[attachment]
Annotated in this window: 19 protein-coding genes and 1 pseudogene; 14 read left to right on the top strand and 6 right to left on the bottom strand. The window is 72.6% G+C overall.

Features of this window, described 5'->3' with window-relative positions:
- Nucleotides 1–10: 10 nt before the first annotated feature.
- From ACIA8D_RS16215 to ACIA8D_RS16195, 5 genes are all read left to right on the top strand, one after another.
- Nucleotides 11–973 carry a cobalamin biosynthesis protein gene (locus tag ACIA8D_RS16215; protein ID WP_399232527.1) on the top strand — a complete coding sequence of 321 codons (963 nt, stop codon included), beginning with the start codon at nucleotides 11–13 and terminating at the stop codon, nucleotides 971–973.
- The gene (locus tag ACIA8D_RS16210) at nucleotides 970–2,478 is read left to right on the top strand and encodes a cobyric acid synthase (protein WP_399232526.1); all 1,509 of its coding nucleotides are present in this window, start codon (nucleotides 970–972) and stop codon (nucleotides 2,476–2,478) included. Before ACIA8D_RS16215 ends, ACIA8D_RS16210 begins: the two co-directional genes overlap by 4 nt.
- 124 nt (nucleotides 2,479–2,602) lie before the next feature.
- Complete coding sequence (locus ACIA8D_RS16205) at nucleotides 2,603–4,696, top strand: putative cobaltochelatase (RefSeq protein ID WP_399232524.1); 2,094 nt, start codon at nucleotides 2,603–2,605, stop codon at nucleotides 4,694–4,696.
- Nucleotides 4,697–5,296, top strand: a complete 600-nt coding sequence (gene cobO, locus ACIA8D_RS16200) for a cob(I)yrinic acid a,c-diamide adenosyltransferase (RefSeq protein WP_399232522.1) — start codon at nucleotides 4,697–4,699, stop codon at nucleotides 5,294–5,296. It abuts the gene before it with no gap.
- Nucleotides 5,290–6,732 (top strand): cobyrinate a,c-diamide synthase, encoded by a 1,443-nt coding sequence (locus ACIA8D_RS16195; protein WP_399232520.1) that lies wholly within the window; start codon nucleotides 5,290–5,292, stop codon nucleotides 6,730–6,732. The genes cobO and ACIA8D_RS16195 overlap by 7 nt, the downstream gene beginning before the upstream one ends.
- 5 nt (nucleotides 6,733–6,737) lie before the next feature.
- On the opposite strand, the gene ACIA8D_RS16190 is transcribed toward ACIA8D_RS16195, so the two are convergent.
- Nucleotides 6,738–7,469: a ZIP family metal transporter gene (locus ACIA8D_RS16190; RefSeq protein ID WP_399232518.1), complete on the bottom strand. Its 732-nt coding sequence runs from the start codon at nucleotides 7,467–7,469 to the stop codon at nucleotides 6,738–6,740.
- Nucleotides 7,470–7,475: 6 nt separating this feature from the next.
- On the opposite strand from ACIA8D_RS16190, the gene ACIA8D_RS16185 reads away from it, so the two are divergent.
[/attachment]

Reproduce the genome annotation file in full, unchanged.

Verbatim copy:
Annotated in this window: 19 protein-coding genes and 1 pseudogene; 14 read left to right on the top strand and 6 right to left on the bottom strand. The window is 72.6% G+C overall.

Features of this window, described 5'->3' with window-relative positions:
- Nucleotides 1–10: 10 nt before the first annotated feature.
- From ACIA8D_RS16215 to ACIA8D_RS16195, 5 genes are all read left to right on the top strand, one after another.
- Nucleotides 11–973 carry a cobalamin biosynthesis protein gene (locus tag ACIA8D_RS16215; protein ID WP_399232527.1) on the top strand — a complete coding sequence of 321 codons (963 nt, stop codon included), beginning with the start codon at nucleotides 11–13 and terminating at the stop codon, nucleotides 971–973.
- The gene (locus tag ACIA8D_RS16210) at nucleotides 970–2,478 is read left to right on the top strand and encodes a cobyric acid synthase (protein WP_399232526.1); all 1,509 of its coding nucleotides are present in this window, start codon (nucleotides 970–972) and stop codon (nucleotides 2,476–2,478) included. Before ACIA8D_RS16215 ends, ACIA8D_RS16210 begins: the two co-directional genes overlap by 4 nt.
- 124 nt (nucleotides 2,479–2,602) lie before the next feature.
- Complete coding sequence (locus ACIA8D_RS16205) at nucleotides 2,603–4,696, top strand: putative cobaltochelatase (RefSeq protein ID WP_399232524.1); 2,094 nt, start codon at nucleotides 2,603–2,605, stop codon at nucleotides 4,694–4,696.
- Nucleotides 4,697–5,296, top strand: a complete 600-nt coding sequence (gene cobO, locus ACIA8D_RS16200) for a cob(I)yrinic acid a,c-diamide adenosyltransferase (RefSeq protein WP_399232522.1) — start codon at nucleotides 4,697–4,699, stop codon at nucleotides 5,294–5,296. It abuts the gene before it with no gap.
- Nucleotides 5,290–6,732 (top strand): cobyrinate a,c-diamide synthase, encoded by a 1,443-nt coding sequence (locus ACIA8D_RS16195; protein WP_399232520.1) that lies wholly within the window; start codon nucleotides 5,290–5,292, stop codon nucleotides 6,730–6,732. The genes cobO and ACIA8D_RS16195 overlap by 7 nt, the downstream gene beginning before the upstream one ends.
- 5 nt (nucleotides 6,733–6,737) lie before the next feature.
- On the opposite strand, the gene ACIA8D_RS16190 is transcribed toward ACIA8D_RS16195, so the two are convergent.
- Nucleotides 6,738–7,469: a ZIP family metal transporter gene (locus ACIA8D_RS16190; RefSeq protein ID WP_399232518.1), complete on the bottom strand. Its 732-nt coding sequence runs from the start codon at nucleotides 7,467–7,469 to the stop codon at nucleotides 6,738–6,740.
- Nucleotides 7,470–7,475: 6 nt separating this feature from the next.
- On the opposite strand from ACIA8D_RS16190, the gene ACIA8D_RS16185 reads away from it, so the two are divergent.